In Onslow County, there are a number of historical markers highlighting African American unsung heroes also known as the Jacksonville-Onslow African American Heritage Trail. 

Freedom, peace, and opportunities; the common themes associated with what African Americans faced to lift their circumstances to new heights. 

There are more than a dozen stops throughout the county highlighting the unsung heroes of today and yesterday. 

It began with a vision during an unparallel time in Ocean City, North Carolina.

Edgar Yow was a Wilmington attorney and wanted to provide African Americans with the opportunity to own properties along the coast. 

Kenneth Chestnut works to preserve the history that his father built in 1949. 

“You’re talking about a group of people having the audacity to build and develop ocean front property and build homes on this island and this community in 1949,” said Chestnut. “They had difficulties, selling lots, people just didn’t have the vision or sometimes the money to invest in lots,” 

Segregation was prevalent and opportunities for African Americans to own property were slim.

Chestnut’s father saw Yow’s vision and took a vast approach to new beginnings. 

“My dad left the automobile business that he and his brothers were in, and devoted the rest of his life to developing the community,” said Chestnut. 

The word soon spread about the growing interest of home-ownership, sparking a wave of black professionals to migrate to the coast. 

“People from Wilmington, Fayetteville, Durham, and Charlotte all descended on the island,” said Chestnut. “Black physicians and attorneys across the state were aware of the community.” 

By 1953, 3 families bought land and businesses started popping up. Game nights, outings and explorations helped foster relationships across Ocean City. 

“The men would go fishing or get together for social events,” said Chestnut. “The ladies would go crabbing, and they’ll come back and share whatever meals they prepared.”

In 1954, the manifestation of real estate turned dark after Hurricane Hazel.

The storm wiped out dozens of homes, but that didn’t stop the people in Ocean City. 

“They could’ve just said ‘well, we tried’ and then let it go but they didn’t do that, they came back and rebuilt,” said Chestnut. 

Resiliency is why Chestnut continues educating visitors about the town’s history.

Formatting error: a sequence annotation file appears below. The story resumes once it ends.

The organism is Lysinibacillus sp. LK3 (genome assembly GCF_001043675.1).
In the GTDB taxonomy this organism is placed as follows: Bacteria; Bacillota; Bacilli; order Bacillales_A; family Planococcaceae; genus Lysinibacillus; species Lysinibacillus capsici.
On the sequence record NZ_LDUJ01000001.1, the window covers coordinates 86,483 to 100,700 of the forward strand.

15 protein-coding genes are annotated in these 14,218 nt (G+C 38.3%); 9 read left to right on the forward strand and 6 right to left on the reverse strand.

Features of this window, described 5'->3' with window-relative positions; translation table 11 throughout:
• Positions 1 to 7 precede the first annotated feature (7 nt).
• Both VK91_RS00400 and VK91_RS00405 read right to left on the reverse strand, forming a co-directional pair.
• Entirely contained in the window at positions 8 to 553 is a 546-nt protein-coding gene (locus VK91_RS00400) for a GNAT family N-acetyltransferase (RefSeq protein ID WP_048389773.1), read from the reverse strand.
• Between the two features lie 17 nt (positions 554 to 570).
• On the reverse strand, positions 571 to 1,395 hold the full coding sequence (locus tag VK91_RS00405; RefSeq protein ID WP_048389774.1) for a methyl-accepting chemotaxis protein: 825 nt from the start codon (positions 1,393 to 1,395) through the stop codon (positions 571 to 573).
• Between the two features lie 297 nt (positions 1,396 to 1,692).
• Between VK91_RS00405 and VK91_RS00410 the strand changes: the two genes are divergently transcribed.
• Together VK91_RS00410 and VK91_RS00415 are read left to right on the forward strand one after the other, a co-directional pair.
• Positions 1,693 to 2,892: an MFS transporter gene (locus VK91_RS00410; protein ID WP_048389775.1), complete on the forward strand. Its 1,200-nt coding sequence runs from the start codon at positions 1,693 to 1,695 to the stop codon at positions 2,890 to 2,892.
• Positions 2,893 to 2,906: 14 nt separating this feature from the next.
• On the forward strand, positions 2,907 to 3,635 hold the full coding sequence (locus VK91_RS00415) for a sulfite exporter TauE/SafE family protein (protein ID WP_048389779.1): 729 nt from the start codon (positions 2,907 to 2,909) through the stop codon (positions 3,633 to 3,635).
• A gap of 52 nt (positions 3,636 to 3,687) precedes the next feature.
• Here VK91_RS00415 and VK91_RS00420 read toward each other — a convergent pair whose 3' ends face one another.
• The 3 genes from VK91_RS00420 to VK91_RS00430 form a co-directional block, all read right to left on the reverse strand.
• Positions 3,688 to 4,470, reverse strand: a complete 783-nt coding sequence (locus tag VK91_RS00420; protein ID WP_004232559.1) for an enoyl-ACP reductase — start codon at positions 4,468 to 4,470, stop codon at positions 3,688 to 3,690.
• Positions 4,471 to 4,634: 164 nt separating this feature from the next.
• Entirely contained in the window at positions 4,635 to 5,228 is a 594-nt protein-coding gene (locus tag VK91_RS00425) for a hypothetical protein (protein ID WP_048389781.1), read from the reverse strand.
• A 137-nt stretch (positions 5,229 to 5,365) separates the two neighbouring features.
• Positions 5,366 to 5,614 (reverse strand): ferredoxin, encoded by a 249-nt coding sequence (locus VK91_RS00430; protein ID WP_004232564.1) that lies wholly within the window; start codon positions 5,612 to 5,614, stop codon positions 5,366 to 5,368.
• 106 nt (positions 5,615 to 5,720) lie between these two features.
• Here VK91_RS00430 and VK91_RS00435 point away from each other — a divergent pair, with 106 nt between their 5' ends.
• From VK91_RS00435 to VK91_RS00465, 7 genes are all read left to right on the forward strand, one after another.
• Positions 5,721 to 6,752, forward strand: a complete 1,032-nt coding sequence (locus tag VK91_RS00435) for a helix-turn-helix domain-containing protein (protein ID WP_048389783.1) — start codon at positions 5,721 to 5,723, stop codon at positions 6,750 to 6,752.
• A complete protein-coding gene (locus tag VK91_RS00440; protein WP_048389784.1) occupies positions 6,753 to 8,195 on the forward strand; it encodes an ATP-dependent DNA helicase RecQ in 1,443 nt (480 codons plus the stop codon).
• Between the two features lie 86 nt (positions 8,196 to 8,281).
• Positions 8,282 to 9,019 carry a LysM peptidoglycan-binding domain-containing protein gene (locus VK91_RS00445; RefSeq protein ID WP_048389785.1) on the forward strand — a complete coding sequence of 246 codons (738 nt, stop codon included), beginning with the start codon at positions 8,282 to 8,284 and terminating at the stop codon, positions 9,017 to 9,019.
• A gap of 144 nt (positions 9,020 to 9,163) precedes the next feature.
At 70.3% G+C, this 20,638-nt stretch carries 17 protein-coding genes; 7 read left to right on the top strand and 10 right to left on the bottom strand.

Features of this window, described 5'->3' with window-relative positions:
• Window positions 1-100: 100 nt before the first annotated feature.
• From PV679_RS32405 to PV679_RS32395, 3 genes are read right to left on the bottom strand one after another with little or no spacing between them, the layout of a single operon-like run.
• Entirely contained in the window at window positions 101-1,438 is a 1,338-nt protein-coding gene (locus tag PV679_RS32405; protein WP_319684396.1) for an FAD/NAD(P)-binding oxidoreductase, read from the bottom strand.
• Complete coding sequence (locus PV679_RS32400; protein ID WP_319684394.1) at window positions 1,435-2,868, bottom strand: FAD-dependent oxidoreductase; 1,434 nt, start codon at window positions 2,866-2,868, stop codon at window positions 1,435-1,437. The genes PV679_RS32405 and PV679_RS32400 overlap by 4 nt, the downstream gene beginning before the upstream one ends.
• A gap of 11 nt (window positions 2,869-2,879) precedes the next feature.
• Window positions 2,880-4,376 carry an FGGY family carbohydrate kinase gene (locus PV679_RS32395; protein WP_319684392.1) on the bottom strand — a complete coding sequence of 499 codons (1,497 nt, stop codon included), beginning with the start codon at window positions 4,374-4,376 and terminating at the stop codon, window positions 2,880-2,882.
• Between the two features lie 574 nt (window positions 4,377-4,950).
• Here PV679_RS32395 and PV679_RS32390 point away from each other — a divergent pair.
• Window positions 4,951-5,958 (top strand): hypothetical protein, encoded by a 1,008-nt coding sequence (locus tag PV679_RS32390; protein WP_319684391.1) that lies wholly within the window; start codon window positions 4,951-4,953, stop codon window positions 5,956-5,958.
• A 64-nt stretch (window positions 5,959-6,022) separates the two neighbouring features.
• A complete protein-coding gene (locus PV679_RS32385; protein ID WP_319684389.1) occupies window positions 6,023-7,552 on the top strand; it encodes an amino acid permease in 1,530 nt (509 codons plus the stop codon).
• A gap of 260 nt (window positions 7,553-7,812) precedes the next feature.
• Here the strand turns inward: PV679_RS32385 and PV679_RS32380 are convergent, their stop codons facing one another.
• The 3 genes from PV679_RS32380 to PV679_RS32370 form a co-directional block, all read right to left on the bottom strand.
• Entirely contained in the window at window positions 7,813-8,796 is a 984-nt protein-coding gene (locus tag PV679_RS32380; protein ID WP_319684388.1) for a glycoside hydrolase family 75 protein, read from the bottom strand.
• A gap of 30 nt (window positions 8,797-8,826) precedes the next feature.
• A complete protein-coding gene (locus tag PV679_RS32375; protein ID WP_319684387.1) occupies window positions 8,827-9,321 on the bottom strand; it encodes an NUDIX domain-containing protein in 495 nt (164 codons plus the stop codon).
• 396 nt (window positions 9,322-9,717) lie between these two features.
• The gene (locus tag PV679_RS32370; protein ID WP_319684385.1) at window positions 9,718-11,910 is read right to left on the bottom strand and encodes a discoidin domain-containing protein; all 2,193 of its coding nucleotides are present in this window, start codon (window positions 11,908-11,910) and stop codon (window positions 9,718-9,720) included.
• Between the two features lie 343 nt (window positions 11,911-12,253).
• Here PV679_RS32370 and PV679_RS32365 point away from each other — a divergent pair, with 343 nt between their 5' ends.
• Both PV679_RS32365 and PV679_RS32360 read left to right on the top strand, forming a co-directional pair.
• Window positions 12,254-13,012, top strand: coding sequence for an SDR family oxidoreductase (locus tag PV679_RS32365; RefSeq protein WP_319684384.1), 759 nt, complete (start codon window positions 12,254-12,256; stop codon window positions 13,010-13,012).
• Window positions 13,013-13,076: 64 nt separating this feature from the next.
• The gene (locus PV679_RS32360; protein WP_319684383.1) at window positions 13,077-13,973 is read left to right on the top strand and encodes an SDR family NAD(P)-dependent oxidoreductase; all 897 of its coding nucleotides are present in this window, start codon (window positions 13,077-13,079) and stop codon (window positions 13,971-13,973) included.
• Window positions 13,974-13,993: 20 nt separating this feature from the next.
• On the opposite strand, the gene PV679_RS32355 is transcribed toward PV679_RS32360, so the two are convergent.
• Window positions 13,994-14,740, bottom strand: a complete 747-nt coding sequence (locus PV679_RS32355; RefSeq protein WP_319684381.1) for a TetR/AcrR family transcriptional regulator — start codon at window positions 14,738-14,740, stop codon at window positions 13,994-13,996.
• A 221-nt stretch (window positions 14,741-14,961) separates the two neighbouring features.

“I’m very proud of our ancestors and people who had the vision, the where-with-all to make this happen,” said Chestnut. “A community doesn’t exist for seventy years by accident.” 

In 1949, a similar unbroken spirit rose at St. Julia A.M.E. Zion Church.

Pastor Reverand Dr. Amy Ciceron says  A.M.E. Zion offered an outlet for African Americans. 

“If you were black during that time you knew of St. Julia,” said Dr. Ciceron. “We received our information from the church and we use that information to fight racism, sexism and all the ism’s that have sought to hold back the African American community.” 

Overcoming racism was widespread in Jacksonville.

Georgetown High school was the only African American high school in Onslow County in the early 1900s. The school caught on fire and was later bombed after efforts to desegregate the schools. 

Willie Saunders and Rose Adams both graduated from Georgetown High. They say their teacher’s lessons of overcoming adversity are unforgettable. 

“They kept us on the straight and narrow path,” said Saunders. “They didn’t only educate you but they were part of the community,” said Saunders

The path to success wasn’t easy for the students at the time. 

“We had hand-me-down books, some of us had to walk to school,” said Saunders. “Sometimes we didn’t’ have the proper clothing; but, we persevered.” 

While the school is physically gone, the school pride lives on. 

“It was one of the best things that happened in Onslow County as far as we’re concerned,” said Adams. “History needs to be told, as it happened.” 

The Jacksonville-Onslow African American Heritage Trail is open year around. 

A memorial for the Voting-Rights Task Force was created to shed light on a group of African American leaders fight for representation on the Jacksonville City Council in the 1980s. 

This year Ocean City will celebrate its 70th year anniversary.